Sand Point native Andrea England is pictured hosting one of the first live shows for “Four Chords and the Truth” in Toronto back in 2016.

TORONTO: A former Strait area resident has started a successful songwriter circle that began with live shows and continues through the global pandemic.

Andrea England, host/curator/founder of Four Chords and the Truth is formerly from Sand Point, said although he has lived in Toronto for the past 20 years, she still considers Nova Scotia her home.

“Home is home; it’s in every fibre of my being,” she told The Reporter. “If I could’ve pursued my career to the extent that I have here, there, I would have.”

After going to StFX and Dalhousie University, travelling overseas, then taking her masters in Ottawa, in the late-1990s, England joined a band, then started writing.

This culminated in the solo EP Eyes Wide Shut, which received heavy radio play. The day it was released, England said she was in a motor vehicle collision.

“The day I found out that my song was playing on the East Coast, and was number one on the countdown at time, this was like 1999, I just had a car accident,” she recalled. “I was in rehab trying to figure out how to sit up again. I had lost my memory.”

Following six months of rehabilitation, the very first gig she booked was the Stan Rogers Folk Festival main stage.

“You can’t imagine how nervous I was,” she recounted.

After coming to Toronto, England hosted a songwriter circle, then in 2016, she founded “Four Chords and the Truth,” based on events she previously attended, such as an East Coast Music Awards SOCAN songwriter circle hosted by Bruce Guthro in Saint John.

“That was really a big part of my music business experience,” she noted. “I was terrified, but it went really well. So my familiarity with that whole thing and song writing really got ingrained in me really early.”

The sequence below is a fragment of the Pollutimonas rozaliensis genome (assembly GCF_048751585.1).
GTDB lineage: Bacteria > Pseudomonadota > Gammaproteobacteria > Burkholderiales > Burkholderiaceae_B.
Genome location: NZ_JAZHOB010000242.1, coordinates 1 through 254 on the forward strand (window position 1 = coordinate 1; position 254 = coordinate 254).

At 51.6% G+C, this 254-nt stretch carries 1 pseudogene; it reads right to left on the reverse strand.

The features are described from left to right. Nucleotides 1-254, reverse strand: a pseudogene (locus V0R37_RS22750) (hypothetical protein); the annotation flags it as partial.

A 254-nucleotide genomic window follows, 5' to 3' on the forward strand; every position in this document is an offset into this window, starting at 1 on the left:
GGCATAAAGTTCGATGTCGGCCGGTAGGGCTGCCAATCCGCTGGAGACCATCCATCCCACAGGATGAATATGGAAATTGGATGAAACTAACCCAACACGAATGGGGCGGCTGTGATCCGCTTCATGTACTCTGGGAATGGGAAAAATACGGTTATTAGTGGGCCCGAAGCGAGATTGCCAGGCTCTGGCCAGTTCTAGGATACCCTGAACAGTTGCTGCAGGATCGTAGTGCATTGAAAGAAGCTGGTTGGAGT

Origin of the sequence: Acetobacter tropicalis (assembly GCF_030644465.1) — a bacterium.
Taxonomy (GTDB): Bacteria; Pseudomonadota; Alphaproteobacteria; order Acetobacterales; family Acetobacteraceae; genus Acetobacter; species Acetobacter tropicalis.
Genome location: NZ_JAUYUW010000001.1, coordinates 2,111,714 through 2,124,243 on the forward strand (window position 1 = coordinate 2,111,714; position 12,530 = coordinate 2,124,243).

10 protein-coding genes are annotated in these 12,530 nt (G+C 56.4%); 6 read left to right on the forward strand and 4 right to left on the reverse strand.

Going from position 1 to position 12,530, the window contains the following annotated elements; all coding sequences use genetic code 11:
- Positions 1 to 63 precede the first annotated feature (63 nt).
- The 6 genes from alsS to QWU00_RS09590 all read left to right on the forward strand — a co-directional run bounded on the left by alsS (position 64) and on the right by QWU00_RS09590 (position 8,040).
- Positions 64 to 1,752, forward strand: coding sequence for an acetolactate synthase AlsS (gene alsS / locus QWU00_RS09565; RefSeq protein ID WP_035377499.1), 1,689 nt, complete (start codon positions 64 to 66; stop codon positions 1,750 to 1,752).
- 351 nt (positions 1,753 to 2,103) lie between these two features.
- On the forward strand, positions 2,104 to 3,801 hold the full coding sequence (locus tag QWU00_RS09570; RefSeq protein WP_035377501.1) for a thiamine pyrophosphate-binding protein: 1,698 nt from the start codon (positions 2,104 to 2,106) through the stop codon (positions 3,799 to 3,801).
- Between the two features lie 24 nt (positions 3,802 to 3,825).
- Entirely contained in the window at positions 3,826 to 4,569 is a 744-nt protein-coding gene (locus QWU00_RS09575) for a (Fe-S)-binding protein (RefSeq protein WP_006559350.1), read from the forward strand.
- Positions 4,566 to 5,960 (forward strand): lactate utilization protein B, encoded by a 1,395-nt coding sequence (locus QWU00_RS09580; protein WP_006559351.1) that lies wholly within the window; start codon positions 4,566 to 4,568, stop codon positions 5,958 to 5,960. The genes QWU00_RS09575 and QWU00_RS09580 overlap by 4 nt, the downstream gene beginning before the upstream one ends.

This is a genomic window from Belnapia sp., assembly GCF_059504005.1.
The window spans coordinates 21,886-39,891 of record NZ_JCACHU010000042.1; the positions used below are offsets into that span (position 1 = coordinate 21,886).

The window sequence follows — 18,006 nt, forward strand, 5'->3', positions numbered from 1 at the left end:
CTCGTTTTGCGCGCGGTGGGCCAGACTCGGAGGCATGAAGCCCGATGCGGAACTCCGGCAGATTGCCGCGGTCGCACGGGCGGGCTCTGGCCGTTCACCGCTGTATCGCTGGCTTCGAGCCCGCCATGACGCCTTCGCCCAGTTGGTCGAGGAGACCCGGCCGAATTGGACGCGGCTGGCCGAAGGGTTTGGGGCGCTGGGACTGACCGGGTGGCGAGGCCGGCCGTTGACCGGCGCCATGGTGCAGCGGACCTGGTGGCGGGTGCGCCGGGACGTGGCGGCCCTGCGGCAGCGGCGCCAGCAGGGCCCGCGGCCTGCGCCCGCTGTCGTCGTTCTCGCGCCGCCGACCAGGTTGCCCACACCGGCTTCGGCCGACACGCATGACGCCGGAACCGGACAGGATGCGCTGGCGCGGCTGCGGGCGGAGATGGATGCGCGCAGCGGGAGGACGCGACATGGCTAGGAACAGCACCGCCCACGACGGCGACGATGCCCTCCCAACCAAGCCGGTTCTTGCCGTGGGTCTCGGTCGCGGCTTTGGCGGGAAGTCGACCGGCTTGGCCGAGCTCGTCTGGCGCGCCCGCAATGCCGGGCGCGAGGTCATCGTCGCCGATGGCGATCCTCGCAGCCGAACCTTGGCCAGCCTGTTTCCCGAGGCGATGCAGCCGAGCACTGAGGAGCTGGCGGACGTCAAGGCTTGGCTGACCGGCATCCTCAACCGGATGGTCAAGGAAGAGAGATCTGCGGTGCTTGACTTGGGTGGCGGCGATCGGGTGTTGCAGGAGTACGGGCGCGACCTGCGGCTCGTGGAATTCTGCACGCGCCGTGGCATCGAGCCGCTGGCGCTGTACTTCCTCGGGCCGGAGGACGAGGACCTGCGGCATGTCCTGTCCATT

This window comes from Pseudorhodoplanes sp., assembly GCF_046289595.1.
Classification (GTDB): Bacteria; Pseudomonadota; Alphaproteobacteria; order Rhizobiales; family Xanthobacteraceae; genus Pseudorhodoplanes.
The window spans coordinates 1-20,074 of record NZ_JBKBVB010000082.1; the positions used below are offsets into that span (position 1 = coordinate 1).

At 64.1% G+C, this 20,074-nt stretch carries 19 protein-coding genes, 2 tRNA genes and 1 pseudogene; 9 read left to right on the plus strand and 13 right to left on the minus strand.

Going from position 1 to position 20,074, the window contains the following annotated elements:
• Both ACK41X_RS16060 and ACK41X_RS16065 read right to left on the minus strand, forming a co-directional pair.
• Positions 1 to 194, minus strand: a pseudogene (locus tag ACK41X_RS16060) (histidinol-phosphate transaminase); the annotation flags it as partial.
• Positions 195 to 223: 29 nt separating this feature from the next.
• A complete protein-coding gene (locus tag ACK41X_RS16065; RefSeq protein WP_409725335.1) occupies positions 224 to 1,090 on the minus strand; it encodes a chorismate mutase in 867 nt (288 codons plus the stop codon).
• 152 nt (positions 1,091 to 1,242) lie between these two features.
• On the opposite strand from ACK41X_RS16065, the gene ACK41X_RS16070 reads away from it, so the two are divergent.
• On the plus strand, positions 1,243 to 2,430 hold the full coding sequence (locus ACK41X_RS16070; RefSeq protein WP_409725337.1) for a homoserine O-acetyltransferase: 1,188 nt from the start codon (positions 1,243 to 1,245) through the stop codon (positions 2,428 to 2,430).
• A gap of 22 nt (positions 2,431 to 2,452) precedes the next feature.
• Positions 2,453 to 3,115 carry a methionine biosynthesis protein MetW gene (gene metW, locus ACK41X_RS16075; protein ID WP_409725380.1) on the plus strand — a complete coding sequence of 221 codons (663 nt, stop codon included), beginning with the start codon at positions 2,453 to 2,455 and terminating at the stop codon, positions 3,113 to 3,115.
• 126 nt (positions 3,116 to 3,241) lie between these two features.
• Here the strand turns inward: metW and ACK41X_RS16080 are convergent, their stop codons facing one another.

Because of her love of song writing, and while hosting other songwriters in her home, England realized that many top songwriters were unknown. She also noticed that circles were not common outside of Atlantic Canada, and the festival circuit.

“In the general public, hearing the story behind the songs is not something, outside of those two particular places, that’s not that common,” she pointed out. “So many of my songwriter friends, we have all these songs that I want people in Toronto to hear them.”

England decided on the venue, then reached out to songwriters, including Colin MacDonald from The Trews, who appeared in the first show with Serena Ryder.

“Serena came by, well that was so wonderful,” she said. “So I kept that surprise guest thing going.”

Photos by Mike Highfield
Serena Ryder performed with Colin MacDonald, with The Trews, during the first Four Chords and the Truth show five in 2015.

After the first show sold-out, England knew she had something so she reached out to the owners of another venue, and decided to put on four shows per year.

“I want to keep the calibre of writer really high, and I wanted to have it be a bit of an experience, not have it be every day,” she said.

At the end of season two, England said Tom Cochrane was brought in as a surprise guest, a show which was a turning point, and which forced England to presell tickets months in advance.

“From that night onward, we’ve been selling out the show without a lineup announced,” she stated. “That night, the first show sold out before I was even home, and then a couple of weeks later, the whole year was sold out. Since then, the last three years in a row, we’ve sold out before announcing lineups.”

Now 22 shows later, England said it has featured artists like Rose Cousins, Sylvia Tyson, Scott Helman, Kim Stockwood, Damhnait Doyle, Reeny Smith, Carolyn Dawn Johnson, and Danny Michel.

“I’ve been so blessed to have so many songwriters come and do this,” she said. “They’ve really embraced it.”

After the global pandemic made live performances impossible, Four Chords and the Truth went online.

Unaware that the online option was available, England said she was approached by the Songwriters Association of Canada who connected her with a company that provided them with a platform that included virtual tables, a virtual backstage and a virtual merchandise store. Some of the proceeds from the online event went to the Unison Benevolent Fund, Canada’s music industry charity, she noted.

“We replicated the feeling (of live shows). They came early, they hung out at their tables,” she reported. “We had people from Nashville, northern Ontario, Halifax, and Toronto. I think we pulled it off so I think we’re going to do another one virtually.”

At their next show, England added she will be debuting two new songs, one which she wrote during the pandemic called “My Parents House,” the other is “Halifax.”

“Four Chords and the Truth” can be found online at: